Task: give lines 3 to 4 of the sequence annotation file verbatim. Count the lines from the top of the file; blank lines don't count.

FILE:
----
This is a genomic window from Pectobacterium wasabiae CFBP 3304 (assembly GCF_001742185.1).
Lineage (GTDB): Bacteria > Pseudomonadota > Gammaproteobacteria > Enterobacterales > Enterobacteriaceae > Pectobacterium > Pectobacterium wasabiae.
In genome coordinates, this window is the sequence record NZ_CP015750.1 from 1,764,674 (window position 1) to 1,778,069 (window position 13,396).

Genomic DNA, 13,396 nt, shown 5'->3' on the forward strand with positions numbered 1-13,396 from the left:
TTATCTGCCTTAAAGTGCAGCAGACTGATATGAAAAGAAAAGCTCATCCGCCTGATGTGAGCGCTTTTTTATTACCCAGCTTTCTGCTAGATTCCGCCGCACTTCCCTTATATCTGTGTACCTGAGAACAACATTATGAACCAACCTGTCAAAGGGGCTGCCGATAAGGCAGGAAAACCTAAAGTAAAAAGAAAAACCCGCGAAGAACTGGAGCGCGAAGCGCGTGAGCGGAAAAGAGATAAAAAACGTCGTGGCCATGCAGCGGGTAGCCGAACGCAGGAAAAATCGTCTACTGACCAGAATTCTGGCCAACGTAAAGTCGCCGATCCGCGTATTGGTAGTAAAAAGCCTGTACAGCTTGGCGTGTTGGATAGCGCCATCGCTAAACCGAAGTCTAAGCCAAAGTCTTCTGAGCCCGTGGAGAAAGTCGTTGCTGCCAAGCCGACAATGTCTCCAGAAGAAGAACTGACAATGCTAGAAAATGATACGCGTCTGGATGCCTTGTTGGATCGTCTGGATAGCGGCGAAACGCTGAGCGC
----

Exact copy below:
In genome coordinates, this window is the sequence record NZ_CP015750.1 from 1,764,674 (window position 1) to 1,778,069 (window position 13,396).

Genomic DNA, 13,396 nt, shown 5'->3' on the forward strand with positions numbered 1-13,396 from the left: